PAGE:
#BookClub: The Bitcoin Standard – The Decentralized Alternative to Central Banking

Any money is no money if it can’t transfer value across time and space.
The Bitcoin Standard
Share on facebook
Share on twitter
Share on linkedin
Share on whatsapp
Share on telegram

In the mother of all bubbles (1637), the tulip bulbs were bought and sold in exchange of gold coins. Fools and scientists then thought highly perishable commodity could fetch them more gold coins in future. Those gold coins can still be traded after 400 years having acquired additional antique value besides the intrinsic metal price. But the flowers could not survive to be put on the grave of foolish traders.

For any individual, the most important economic decisions are the ones she/he conducts in the trade-off with her future needs. Sacrificing consumption today for higher satisfaction tomorrow. Any medium to achieve this transfer of value across time and space is called money. If it doesn’t, it is no money at all. Because of its allure, most people err to identify what is money today and what would be the money tomorrow.

But besides tax collection and keeping an army, only the government has exclusive right over money printing. That government money, called “fiat money” since the past over 40 years, had been a cause of headache for many financial and technology thinkers since it kept losing value. So a professor of economics at the Lebanese American University wrote the book “The Bitcoin Standard” professing highly that the current government issued money is no money and Bitcoin is set to break the government’s monopoly over money.

This book takes the readers through history of money, monetary policy and dominating thoughts of schools of economics and how it all connects with Bitcoin. The Bitcoin Standard analyzes the historical context to the rise of Bitcoin, the economic properties that have allowed it to grow quickly, and its likely economic, political, and social implications.

From the Book

“The tenuous link of gold exchangeability was an annoying detail for the U.S. government’s inflationism, and it manifested in two symptoms: first, the global gold market was always seeking to reflect the reality of inflationism through a higher gold price. This was addressed through the establishment of the London Gold Pool, which sought to drop the price of gold by offloading some of the gold reserves that governments held onto the market.”

“Sound money is a prime factor in determining individual time preference…(it)  refers to the ratio at which individuals value the present compared to the future… And because consumption is necessary for survival, people always value present consumption more than future consumption,”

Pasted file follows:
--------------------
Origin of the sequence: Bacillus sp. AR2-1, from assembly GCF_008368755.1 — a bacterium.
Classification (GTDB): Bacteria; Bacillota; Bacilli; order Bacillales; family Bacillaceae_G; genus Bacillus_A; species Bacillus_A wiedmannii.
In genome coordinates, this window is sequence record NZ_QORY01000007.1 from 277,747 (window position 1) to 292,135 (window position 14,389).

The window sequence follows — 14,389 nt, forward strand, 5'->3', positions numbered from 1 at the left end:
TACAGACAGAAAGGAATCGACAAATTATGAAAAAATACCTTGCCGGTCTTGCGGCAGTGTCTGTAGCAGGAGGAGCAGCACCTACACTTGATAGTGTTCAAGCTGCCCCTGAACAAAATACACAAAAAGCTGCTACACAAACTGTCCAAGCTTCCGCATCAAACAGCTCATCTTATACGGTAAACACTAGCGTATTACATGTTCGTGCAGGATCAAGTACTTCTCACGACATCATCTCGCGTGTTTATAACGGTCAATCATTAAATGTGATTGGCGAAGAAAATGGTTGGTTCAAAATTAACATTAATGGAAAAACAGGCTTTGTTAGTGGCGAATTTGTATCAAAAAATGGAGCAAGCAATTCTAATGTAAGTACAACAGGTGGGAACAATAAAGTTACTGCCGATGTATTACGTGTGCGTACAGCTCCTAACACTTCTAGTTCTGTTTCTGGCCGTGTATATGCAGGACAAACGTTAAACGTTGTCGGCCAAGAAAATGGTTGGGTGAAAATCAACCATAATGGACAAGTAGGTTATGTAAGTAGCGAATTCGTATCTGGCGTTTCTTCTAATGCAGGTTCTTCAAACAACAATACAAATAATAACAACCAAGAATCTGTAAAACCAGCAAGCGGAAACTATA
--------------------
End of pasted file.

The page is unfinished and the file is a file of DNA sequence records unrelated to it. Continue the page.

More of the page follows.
“One of the key problems caused by a currency whose value is diminishing is that it negatively incentivizes saving for the future… Sound money is money that gains in value slightly over time, meaning that holding onto it is likely to offer an increase in purchasing power. Unsound money, being controlled by central banks whose express mission is to keep inflation positive, will offer little incentive for holders to keep it, as they become more likely to spend it or to borrow it.”

“When money was nationalized, it was placed under the command of politicians who operate over short time-horizons of a few years, trying their best to get reelected. It was only natural that such a process would lead to short-term decision making where politicians abuse the currency to fund their reelection campaigns at the expense of future generations.”

“Unsound money is itself a barrier to trade between countries, because it distorts value between the countries and makes trade flows a political issue, creating animosity and enmity between governments and populations.”

“Bitcoin’s volatility derives from the fact that its supply is utterly inflexible and not responsive to demand changes; because it is programmed to grow at a predetermined rate….for the first time since the emergence of the modern state, individuals have a clear technical solution to escaping the financial clout of the governments they live under.”

About the author: Ashok Jainani
Ashok Jainani
(MA, MBA) is an independent market strategist and investment professional on devising multi-asset class market strategies and also advises on branding and corporate strategy. He uses proprietary trading tools in formulation of investment strategies using macro-economics, fundamental and technical analysis. He is also involved with a large social infrastructure project. He has wide academic knowledge in behavioral psychology, economics and financial markets and professional wisdom acquired over 29 years working in various capacities with well-known institutions, including UTI, SHCIL, The Economic Times and Mumbai-based stock brokerages heading research and market strategy. His periodic reports have been accessed by US Federal Reserve, has been interviewed by business channels and his views and articles have appeared in local and foreign media. He led an analyst team at a Mumbai brokerage to win ET-NOW StarmineThomsonReuters Awards and ZEE Business Awards 2009. A guest faculty at leading management institutes, he is widely travelled and visited several factories across diverse industries. Authored book titled Market Myths; MacMillan Publishers India (May 2011).Author can be reached at [email protected]

More articles by the author

Table of Contents